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Does Government Health Insurance Reduce Job Lock and Job Push?

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  • Barkowski, Scott

Abstract

I study job lock and job push, the twin phenomena believed to be caused by employment-contingent health insurance (ECHI). Using variation in Medicaid eligibility among household members of male workers as a proxy for shifts in workers’ dependence on employment for health insurance, I estimate large job lock and job push effects. For married workers, Medicaid eligibility for one household member results in an increase in the likelihood of a voluntary job exit over a four-month period by approximately 34%. For job push, the transition rate into jobs with ECHI among all workers falls on average by 26%.

Suggested Citation

  • Barkowski, Scott, 2015. "Does Government Health Insurance Reduce Job Lock and Job Push?," MPRA Paper 63991, University Library of Munich, Germany, revised 01 Apr 2015.
  • Handle: RePEc:pra:mprapa:63991
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    References listed on IDEAS

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    1. Gruber, Jonathan & Madrian, Brigitte C., 1997. "Employment separation and health insurance coverage," Journal of Public Economics, Elsevier, vol. 66(3), pages 349-382, December.
    2. Janet Currie & Jonathan Gruber, 1996. "Health Insurance Eligibility, Utilization of Medical Care, and Child Health," The Quarterly Journal of Economics, Oxford University Press, vol. 111(2), pages 431-466.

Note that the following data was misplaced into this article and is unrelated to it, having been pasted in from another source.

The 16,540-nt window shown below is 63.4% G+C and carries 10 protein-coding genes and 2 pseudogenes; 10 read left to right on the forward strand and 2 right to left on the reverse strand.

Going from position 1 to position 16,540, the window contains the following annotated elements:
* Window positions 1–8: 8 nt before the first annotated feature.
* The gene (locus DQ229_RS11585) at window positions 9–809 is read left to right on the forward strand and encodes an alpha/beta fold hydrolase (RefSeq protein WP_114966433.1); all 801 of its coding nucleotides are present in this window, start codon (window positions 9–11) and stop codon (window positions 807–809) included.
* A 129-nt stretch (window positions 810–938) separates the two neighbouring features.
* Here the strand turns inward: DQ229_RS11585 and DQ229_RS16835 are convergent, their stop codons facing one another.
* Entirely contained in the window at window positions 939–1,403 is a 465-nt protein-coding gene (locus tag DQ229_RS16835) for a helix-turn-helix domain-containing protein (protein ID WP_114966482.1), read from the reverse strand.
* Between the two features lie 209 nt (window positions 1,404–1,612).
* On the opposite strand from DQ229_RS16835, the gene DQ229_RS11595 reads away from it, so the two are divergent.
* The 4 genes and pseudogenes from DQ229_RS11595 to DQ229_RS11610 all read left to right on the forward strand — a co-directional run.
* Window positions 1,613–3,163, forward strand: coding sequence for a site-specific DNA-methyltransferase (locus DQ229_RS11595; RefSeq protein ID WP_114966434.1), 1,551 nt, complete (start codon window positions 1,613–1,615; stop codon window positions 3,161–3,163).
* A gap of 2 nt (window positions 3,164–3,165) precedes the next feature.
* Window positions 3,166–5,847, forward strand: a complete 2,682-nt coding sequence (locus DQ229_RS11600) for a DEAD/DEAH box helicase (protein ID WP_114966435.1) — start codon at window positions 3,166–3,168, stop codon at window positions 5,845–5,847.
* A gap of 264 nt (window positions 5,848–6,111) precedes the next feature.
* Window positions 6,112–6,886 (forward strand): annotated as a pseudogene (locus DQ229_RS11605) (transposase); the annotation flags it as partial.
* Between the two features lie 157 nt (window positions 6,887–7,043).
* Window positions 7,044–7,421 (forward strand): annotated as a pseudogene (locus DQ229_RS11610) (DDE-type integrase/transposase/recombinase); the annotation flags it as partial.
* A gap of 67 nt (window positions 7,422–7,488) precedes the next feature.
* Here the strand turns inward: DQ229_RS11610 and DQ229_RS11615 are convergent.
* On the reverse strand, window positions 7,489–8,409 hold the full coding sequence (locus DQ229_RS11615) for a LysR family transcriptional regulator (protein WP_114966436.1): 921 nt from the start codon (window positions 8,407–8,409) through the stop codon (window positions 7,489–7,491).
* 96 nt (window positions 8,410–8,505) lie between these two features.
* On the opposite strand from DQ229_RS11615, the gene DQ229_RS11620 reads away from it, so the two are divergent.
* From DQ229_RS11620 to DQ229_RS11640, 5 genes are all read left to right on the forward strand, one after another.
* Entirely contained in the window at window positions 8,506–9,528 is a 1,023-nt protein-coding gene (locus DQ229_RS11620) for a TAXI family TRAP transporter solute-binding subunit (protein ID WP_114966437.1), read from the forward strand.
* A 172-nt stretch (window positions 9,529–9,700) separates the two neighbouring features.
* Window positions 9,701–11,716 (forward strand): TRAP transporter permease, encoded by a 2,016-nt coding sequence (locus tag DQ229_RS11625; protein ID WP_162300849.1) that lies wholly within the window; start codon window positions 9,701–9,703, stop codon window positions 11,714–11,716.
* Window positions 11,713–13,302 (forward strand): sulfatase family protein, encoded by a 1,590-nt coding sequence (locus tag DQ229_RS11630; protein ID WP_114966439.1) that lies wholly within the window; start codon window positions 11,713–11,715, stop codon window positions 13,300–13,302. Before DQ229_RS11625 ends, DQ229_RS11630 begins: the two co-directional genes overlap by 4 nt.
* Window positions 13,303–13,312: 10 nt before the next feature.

3. Jonathan Gruber & Aaron Yelowitz, 1999. "Public Health Insurance and Private Savings," Journal of Political Economy, University of Chicago Press, vol. 107(6), pages 1249-1274, December.
    4. A. Colin Cameron & Jonah B. Gelbach & Douglas L. Miller, 2011. "Robust Inference With Multiway Clustering," Journal of Business & Economic Statistics, Taylor & Francis Journals, vol. 29(2), pages 238-249, April.
    5. David M. Cutler & Jonathan Gruber, 1996. "Does Public Insurance Crowd out Private Insurance?," The Quarterly Journal of Economics, Oxford University Press, vol. 111(2), pages 391-430.
    6. Gruber, Jonathan & Simon, Kosali, 2008. "Crowd-out 10 years later: Have recent public insurance expansions crowded out private health insurance?," Journal of Health Economics, Elsevier, vol. 27(2), pages 201-217, March.
    7. Mark C. Berger & Dan A. Black & Frank A. Scott, 2004. "Is There Job Lock? Evidence from the Pre-HIPAA Era," Southern Economic Journal, Southern Economic Association, vol. 70(4), pages 953-976, April.
    8. Aaron S. Yelowitz, 1995. "The Medicaid Notch, Labor Supply, and Welfare Participation: Evidence from Eligibility Expansions," The Quarterly Journal of Economics, Oxford University Press, vol. 110(4), pages 909-939.
    9. Kanika Kapur, 1998. "The Impact of Health on Job Mobility: A Measure of Job Lock," ILR Review, Cornell University, ILR School, vol. 51(2), pages 282-298, January.
    10. Brigitte C. Madrian, 1994. "Employment-Based Health Insurance and Job Mobility: Is there Evidence of Job-Lock?," The Quarterly Journal of Economics, Oxford University Press, vol. 109(1), pages 27-54.
    11. Katherine Baicker & Amy Finkelstein & Jae Song & Sarah Taubman, 2014. "The Impact of Medicaid on Labor Market Activity and Program Participation: Evidence from the Oregon Health Insurance Experiment," American Economic Review, American Economic Association, vol. 104(5), pages 322-328, May.
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    Cited by:

    1. Chatterji, Pinka & Brandon, Peter & Markowitz, Sara, 2016. "Job mobility among parents of children with chronic health conditions: Early effects of the 2010 Affordable Care Act," Journal of Health Economics, Elsevier, vol. 48(C), pages 26-43.

    More about this item

    Keywords

    Job Lock; Job Push; Medicaid; Job Mobility;

    JEL classification:

    • I13 - Health, Education, and Welfare - - Health - - - Health Insurance, Public and Private
    • J6 - Labor and Demographic Economics - - Mobility, Unemployment, Vacancies, and Immigrant Workers

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